churches at Chicago, St. Charles, Minn.;
Minneapolis, Paw Paw, HI.; Louisville,
Ky.; Leavenworth and Kansas City. But
the central community is this one here.
New converts must come here and learn
their duties and obligations, and those who
are willing to work are assigned fields of
Ills Meek and Lowly Role.
Services are held here every Sunday after
noon at 1 o'clock and Schweinfurth always
preaches, ""sometimes his sermons occupy
from two to three hours in delivering.
Stenographers are employed who take down
his every utterance, and copies are made on
type-writers and sent to all the branch
churches, where they are read to the faith
ful. They are strict vegetarians in diet,
never touching meat, milk or eggs. They
eat abundance oi oatmeal and lruiis and
sometimes use beef suet
The place is'spoken of by all who visit it
as a happy home life. Those who have
been there from motives of curiosity come
away with an impression that there is some
thing fascinating1 about the man and the
place. Schweinfurth always acts the meek
and lowly role to perfection. He was re
cently met by a Bockford clergyman in a
store here and denounced as an impostor,
possessed of the devil, a lustful mocker of
holy things and assailed with terms of the
most opprobrious nature.
He answered calmly, quietly, respectfully,
without the shadow of any anger. To all
outward appearances his life is not only
blameless, but he is marvellous in his power
of restraint and the deliberate and collected
way in which he asserts his Godhood and
replies to aspersions. He has the scriptures
at his tongue's end and quotes text after text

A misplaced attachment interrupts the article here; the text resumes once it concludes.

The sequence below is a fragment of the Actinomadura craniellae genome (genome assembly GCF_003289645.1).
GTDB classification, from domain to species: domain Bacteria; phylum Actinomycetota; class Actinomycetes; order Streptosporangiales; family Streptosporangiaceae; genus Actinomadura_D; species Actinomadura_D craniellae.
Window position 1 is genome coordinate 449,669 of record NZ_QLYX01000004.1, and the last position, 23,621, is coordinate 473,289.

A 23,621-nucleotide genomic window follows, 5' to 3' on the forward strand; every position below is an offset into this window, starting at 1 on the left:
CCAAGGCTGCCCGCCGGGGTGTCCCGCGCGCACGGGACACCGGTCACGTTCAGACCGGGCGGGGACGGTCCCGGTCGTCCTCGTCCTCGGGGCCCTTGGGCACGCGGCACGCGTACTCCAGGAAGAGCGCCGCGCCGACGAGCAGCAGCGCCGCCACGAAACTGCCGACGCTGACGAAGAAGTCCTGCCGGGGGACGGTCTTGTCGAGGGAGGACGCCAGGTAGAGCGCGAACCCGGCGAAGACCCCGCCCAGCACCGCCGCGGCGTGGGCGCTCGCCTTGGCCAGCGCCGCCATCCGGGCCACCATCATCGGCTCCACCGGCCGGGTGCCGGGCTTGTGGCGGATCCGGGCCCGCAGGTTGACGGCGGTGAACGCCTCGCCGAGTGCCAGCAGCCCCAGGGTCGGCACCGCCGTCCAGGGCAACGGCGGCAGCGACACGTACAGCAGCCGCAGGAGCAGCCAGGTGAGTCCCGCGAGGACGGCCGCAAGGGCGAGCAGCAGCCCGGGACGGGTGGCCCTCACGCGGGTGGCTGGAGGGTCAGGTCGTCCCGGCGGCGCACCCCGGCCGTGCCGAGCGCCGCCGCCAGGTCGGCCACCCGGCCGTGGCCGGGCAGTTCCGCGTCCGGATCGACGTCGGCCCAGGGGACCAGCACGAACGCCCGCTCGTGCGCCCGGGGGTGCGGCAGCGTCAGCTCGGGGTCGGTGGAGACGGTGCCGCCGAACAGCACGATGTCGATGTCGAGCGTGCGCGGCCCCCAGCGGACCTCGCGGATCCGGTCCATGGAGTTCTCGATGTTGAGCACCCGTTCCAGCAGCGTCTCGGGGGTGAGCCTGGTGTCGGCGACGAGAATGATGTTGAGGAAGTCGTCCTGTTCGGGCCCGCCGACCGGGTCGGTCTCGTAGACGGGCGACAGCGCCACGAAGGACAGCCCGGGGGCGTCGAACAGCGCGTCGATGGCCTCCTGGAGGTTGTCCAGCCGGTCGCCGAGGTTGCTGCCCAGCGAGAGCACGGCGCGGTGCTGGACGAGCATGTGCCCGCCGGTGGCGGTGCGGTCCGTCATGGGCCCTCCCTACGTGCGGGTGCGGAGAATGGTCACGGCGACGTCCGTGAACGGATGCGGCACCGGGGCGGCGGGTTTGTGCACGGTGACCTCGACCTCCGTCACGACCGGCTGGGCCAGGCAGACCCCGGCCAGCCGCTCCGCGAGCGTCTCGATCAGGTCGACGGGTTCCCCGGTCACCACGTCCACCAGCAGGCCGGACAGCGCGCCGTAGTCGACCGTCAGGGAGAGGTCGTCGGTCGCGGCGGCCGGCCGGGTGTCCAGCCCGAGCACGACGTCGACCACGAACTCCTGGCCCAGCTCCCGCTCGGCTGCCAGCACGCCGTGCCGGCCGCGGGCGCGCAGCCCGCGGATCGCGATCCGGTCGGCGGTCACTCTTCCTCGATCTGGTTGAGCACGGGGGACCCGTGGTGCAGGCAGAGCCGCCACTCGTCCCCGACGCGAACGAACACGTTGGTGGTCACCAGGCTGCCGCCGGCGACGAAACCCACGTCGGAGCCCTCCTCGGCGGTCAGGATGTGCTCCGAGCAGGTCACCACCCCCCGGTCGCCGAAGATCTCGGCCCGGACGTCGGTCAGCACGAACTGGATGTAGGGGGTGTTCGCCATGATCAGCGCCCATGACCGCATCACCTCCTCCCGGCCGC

with most surprising fluency to sustain his
His Kingdom Growing.
There is no question but that he has a
most unaccountable influence over the
minds of those with whom he comes in con
tact He numbers among his followers peo
ple of learning and culture. His "king
dom," as he calls it, is growing beyond all
conception of those who hay. not 'examined
into it, and there is no doubt that the new
church which he has established will be"
heard from in hundreds of quarters from
this time on. Eev. S. L. Conde, pastor of
tne Westminster jrresDyienan unurcn here,
has been making a study of Schweinfurth.
his teachings and his disciples in the most
thorough manner for six months. One of
the members of his church, Mrs. M. M.
Kinnehan, has become converted to, the new
Christ and has left her husband and taking
her child has joined the Beekmanites, that
being the name they still remain best
known by in this vicinity.
Ministerial Converts.
There are quite a company of traveling1
men, colporteurs and agents in various lines
who belong to this sect Schweinfurth
makes special effort to attract this .class, as
they can more widelysow seeds' of the new
religion and can select tbe more likely sub
jects for their influence. Among the'lead
lng lights are Bev. Mr. Tultle and wife, a